The Jalopy Journal
Discussion in 'The Hokey Ass Message Board' started by woodbutcher, Jan 22, 2014.
Butt ugly? I like Butts!
Some people didn't like 58s they didn't have the traditional for Ford 1 big round taillight.
Ha ha ha. OK, I gotta admit, there are some nice lookin butts out there!
I like mine
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Both of those and ugly. LOL
It's kind of sad but funny at the same time - Ford actually had service bulletins addressing the rust-out of front fenders around the headlights of '57-'58s as early as 1958!! I just got ahold of a batch of Technical Service Bulletins from 1958-1960 and was surprised to see this - well, maybe not surprised as much as stunned. Planned obsolescence certainly didn't start with the Vega.
All the companies hit a homerun in 57 but struck out with the drastic changes in 58 then in 59 just didn"t show up to the game. There were 2 many good looking 55,56,& 57s around so 58s turned into family cars . I had a 2 door post 58 and it was a slow tank compared to the 57 s.
I have this 58 ford for about 25 yrs now got over a 160,000 n the frist y-block great car and fun to drive
This sounds like a good explanation, but these cars are designed and built in 57, released in the fall of 57. How do you suppose they knew the rancheros and sedan delivery models were busting out 58 tailites? It was all about production, these were built to be utility type vehicles so they kept the 57 rear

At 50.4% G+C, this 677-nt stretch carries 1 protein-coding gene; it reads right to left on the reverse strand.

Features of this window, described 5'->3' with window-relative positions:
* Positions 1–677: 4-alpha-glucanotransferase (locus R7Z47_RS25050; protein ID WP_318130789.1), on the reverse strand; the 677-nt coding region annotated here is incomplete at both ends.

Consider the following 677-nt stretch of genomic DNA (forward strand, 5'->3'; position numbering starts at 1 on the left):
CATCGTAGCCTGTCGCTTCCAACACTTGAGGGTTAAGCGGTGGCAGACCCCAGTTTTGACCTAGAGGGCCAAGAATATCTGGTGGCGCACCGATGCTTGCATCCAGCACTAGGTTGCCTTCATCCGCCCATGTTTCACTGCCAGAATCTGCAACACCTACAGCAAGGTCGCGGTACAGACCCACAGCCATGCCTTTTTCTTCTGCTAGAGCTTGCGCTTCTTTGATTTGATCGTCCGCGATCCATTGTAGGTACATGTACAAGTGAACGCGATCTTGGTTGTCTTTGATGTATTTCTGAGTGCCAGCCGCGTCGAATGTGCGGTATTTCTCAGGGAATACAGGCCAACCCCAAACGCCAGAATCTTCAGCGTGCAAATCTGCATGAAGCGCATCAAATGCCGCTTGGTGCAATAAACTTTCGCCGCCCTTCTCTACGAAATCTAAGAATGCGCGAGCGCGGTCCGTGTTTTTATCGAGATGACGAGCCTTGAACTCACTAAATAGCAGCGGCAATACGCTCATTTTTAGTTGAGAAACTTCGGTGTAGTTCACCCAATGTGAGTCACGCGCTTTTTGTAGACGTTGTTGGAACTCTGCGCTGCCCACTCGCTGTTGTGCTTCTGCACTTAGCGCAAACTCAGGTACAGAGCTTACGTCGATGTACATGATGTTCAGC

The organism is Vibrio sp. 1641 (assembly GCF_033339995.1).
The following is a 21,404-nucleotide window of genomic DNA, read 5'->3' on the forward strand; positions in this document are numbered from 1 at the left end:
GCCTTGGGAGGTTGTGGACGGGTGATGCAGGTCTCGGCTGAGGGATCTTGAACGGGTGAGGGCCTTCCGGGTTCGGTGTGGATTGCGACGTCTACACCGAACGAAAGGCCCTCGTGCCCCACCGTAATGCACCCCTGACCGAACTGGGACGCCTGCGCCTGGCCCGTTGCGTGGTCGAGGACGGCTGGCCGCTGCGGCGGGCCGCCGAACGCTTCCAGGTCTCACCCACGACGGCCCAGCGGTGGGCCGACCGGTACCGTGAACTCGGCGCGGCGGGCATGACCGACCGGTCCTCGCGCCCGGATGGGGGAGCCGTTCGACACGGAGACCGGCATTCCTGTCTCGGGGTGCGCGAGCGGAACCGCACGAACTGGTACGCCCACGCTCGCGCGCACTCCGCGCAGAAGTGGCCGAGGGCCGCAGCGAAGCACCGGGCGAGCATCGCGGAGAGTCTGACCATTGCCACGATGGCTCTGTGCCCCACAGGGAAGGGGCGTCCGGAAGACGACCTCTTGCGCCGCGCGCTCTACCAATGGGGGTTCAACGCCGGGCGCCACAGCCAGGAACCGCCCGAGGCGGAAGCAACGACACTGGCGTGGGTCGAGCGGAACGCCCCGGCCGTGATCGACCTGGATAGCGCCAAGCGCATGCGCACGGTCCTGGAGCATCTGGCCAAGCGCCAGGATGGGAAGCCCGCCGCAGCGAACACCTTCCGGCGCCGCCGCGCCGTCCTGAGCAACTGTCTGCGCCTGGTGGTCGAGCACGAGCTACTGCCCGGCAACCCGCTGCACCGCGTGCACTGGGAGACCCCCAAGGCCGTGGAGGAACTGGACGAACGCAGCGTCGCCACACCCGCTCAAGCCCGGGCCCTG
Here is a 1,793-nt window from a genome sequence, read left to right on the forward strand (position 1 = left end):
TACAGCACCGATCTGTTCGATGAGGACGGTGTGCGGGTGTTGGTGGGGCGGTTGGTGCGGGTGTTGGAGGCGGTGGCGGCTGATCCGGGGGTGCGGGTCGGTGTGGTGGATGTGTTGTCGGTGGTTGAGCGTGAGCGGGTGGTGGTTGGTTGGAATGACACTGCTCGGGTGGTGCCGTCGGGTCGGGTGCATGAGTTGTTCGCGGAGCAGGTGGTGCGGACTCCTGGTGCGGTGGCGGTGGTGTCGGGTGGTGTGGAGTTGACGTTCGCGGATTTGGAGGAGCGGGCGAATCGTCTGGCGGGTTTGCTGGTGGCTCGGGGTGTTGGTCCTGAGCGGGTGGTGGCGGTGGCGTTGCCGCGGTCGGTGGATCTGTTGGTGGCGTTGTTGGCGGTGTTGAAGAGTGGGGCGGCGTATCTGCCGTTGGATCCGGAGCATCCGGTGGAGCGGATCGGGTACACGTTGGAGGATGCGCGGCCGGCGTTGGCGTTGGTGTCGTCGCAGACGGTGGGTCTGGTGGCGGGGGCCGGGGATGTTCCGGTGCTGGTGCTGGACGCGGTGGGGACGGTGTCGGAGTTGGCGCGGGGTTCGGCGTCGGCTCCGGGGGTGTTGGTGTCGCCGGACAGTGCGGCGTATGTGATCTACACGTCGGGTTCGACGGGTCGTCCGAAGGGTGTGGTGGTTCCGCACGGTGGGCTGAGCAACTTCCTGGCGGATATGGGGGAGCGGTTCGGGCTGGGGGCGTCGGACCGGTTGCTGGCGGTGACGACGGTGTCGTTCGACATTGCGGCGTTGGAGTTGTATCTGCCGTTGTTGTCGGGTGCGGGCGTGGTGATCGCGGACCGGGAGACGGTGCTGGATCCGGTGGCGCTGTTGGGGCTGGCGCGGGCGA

I don't know how Ford tested the new designs, but I can tell you from experience (I owned a '58 wagon) that those lenses could be knocked off all too easily when loading difficult loads. After busting a few, I learned to pay close attention. And to add insult to injury, the wagon didn't use the same lens as the sedans but had a slightly shorter (lengthwise) version that was hard to find later.
That was a bad year for Ford. Can you say Edsel?
Since you mention the Edsel, which is always associated with "failure", I'll share some insight about that. It really won't change anything, but I think it is an interesting perspective.
Certainly the Edsel sales numbers, in absolute terms, were not as high as needed to return profit on the investment, and........the styling was controversial to be sure.
But in relative terms, the Edsel was, arguably, a mild success. To be fair to FOMOCO, what has to be taken into consideration is the automobile market of the time frame, 1958 thru 1960/61. The US suffered a significant economic recession, beginning in '58 and car sales were well below normal. Taking the overall market sales into account, and applying Edsel's market share in the lower-mid to upper-mid price range to the total numbers, Edsel held it's own, it's share of market percentagewise was reasonable. But "it's own" wasn't enough numerically, and it's controversial styling becoming a butt of jokes, it spelled it's demise.
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